Jessica Schwartz from UCLA is nominated President of the USA chapter of the Punk Scholars Network. More info to follow….
Punkademia: Spaces and Access
Punk was once portrayed as a genre of music that was against anything and everything. However, punk sub- genres (and the communities that have risen up around them) such as peace punk, crust, riot grrrl, and queercore have inserted the political and social concerns of critical inquiry front and center into their music, fanzines, and social activities, transforming a music fan bases into decentralized activist communities. Punk music and culture have not only become the subject of academic inquiry, but punk modes of being and thinking have worked their way into the academy as punks and former punks join the faculty. It is the purpose of this collection to explore how punk can be a form of public scholarship and pedagogy that effectively transforms or reclaims academic spaces.
Participants are encouraged to submit abstracts that address facets of punk’s influence on the classroom or institution as a whole. Of particular interest are proposals that address issues commonly associated with disability studies, gender studies, critical racial studies, or labor studies.
Deadline for Abstracts is June 15, 2018 Submissions and questions firstname.lastname@example.org
Full Details on the UPenn Listserv: https://goo.gl/HtDeKj
Curating Resistance: Punk as Archival Method
February 9th and 10th at UCLA
At a time when performative resistances to exploitative mainstream cultural practices are increasingly under attack, punk persists as an important space for cultivating and curating expressive means. Punk’s resistant literacies and performances are often in defiance of institutional rigors that carve exclusionary boundaries. Yet, as punk celebrates its long fortieth birthday, punk’s contested annals are increasingly not only part of but also help shape institutional efforts to exceed canonic representations. Bringing together scholars, musicians, fans, writers, and community members, including bands, public intellectuals, and workshops to augment the conventional structure of the academic panel, Curating Resistance: Punk as Archival Method is teaming up with the UCLA Library Special Collections “Punk Archive” for hands-on, thoughtful community building within, across, and beyond the university. This two-day event, hosted by the UCLA Center for Musical Humanities, focuses on the interstices of punk and archive, using both as method, so as to push the boundaries of these three terms and practices. The conference focuses on documenting punk musicality, how sound repertoires and archival practices can give shape to the lived contours of diversity across scale, from the local to transnational, and what this means in terms of empowerment for research and endeavors that destabilize this colonial history of the academy. Punk as archival method curate’s resistance by contributing to these larger conversations via the possibilities of musical subcultures’ collaborative systemic interruptions.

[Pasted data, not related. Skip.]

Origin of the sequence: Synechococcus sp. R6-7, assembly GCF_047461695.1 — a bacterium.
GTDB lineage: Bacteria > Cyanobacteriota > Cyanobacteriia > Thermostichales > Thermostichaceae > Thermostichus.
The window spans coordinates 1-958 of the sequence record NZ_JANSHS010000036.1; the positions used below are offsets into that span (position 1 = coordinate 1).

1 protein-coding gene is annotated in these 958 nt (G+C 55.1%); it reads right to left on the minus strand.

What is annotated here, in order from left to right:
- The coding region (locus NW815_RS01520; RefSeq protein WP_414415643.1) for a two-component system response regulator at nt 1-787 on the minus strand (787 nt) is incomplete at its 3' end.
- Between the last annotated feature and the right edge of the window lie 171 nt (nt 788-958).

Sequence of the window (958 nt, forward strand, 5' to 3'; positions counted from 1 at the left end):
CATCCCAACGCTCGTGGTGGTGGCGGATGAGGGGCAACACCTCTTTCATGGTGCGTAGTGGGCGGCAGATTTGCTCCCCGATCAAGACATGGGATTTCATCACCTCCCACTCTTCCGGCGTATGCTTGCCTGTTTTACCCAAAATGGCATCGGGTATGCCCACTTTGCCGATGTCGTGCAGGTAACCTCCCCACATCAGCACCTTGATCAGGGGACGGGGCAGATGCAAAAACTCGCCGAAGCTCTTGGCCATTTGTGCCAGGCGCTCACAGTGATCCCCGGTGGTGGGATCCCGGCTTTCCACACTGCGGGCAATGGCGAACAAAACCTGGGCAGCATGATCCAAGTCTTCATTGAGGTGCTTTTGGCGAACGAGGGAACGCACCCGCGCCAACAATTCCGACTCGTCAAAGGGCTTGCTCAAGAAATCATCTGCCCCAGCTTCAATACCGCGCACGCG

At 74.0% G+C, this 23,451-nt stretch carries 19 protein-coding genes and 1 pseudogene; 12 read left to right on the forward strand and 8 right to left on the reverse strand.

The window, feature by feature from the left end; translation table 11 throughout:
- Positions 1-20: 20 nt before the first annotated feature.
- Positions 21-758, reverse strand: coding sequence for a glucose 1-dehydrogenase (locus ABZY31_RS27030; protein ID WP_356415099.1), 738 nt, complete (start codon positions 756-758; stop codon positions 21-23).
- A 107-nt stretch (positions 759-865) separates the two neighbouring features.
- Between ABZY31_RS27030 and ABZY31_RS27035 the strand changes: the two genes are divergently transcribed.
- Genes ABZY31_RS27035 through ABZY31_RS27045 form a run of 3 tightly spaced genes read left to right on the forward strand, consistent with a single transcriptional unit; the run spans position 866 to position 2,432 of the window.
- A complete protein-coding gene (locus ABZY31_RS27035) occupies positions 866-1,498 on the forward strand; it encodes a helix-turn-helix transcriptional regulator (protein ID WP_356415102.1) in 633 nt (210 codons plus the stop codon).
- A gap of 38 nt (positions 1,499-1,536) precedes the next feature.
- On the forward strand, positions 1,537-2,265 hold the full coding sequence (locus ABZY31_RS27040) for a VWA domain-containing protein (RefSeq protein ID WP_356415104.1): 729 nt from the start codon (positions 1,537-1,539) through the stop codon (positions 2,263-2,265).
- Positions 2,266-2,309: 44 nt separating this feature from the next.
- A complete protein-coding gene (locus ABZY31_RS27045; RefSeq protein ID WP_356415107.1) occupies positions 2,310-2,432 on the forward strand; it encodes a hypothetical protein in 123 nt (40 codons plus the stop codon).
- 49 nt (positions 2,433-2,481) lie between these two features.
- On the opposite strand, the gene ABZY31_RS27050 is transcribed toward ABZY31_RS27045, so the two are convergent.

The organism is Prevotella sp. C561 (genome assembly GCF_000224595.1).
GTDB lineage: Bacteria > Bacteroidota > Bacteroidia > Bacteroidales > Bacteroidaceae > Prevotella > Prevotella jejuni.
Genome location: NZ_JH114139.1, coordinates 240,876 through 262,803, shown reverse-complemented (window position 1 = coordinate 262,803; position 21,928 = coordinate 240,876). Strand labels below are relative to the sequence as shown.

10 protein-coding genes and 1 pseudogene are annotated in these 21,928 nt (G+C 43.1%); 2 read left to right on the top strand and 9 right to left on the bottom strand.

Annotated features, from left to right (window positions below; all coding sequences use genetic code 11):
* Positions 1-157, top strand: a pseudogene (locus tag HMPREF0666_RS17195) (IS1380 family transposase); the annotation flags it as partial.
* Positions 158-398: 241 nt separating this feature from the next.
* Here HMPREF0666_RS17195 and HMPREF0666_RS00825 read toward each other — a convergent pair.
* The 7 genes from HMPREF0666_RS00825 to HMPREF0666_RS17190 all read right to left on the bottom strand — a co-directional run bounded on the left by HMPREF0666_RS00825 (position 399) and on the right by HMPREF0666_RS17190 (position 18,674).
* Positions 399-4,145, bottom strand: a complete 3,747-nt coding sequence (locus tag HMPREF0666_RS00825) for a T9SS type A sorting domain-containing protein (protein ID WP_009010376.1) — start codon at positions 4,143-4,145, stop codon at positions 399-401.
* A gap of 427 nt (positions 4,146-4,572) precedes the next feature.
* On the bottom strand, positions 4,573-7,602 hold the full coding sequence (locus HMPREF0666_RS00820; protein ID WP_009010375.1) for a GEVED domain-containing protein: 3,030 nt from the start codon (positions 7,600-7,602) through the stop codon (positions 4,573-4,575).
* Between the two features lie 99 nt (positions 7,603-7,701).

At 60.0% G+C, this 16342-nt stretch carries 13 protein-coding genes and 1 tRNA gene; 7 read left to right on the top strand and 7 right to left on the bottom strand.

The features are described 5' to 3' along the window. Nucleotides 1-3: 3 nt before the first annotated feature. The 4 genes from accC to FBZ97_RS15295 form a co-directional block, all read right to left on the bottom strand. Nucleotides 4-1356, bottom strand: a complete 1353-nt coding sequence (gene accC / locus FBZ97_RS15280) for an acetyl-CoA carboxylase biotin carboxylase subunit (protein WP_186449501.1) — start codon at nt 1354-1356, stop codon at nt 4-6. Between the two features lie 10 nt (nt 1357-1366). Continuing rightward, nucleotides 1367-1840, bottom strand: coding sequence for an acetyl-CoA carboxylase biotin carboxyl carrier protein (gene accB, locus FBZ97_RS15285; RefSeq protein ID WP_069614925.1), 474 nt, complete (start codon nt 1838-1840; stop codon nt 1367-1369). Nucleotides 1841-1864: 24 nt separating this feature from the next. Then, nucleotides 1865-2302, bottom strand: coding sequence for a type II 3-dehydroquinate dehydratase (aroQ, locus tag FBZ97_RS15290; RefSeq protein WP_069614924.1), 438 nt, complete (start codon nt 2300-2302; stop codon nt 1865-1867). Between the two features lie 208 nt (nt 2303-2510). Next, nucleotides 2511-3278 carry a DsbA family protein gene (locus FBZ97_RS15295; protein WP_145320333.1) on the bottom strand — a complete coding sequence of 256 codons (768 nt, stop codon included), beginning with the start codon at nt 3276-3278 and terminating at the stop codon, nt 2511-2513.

We invite submissions from all punk scholars, public intellectuals, music writers, resistant historians, critical students, misfit theorizers, queer thinkers, feminists, archivists, freaky writers, and anyone interested in the ways in which punk’s resistant musical literacies are protected, preserved, and circulated as well as the stakes of these practices. Papers, or alternative format presentations, may address any aspect of “curating resistance” and “punk as archival method,” such as punk identities that have been made marginal–queer, trans, punks of color, disability, women, among others–and expressive modes, intersectional oppression and inscriptive methods of resistance, the politics of punk preservation, critical approaches to punk media, dismantling white supremacy in archives or in punk, punk pedagogies, hidden transcripts and markets, border/genre transcending and crossing, resistant literacies and DIY genealogies, tensions between punk and institutions, punk as a space for historical presence/presents and futurities, and punk as space for the creation/maintenance of alternative genealogies, unconventional families, and community dialogue.
Please submit proposals via a single Word document [labelled last name first name.docx] to PunkUCLA2018@gmail.com by November 15, 2017. Individual presenters should submit a paper title, 250-word abstract, and author information including full name, institutional affiliation, email address, and a 50-word bio. Alternative-to-paper proposals should specify the style and logistics of presentation. Please indicate any audio, visual, or other needs for the presentation. For more information about the conference, please see the conference website
organizer and program committee chair, at email@example.com, and Candace Hansen,
conference and program logistics/community outreach, at firstname.lastname@example.org.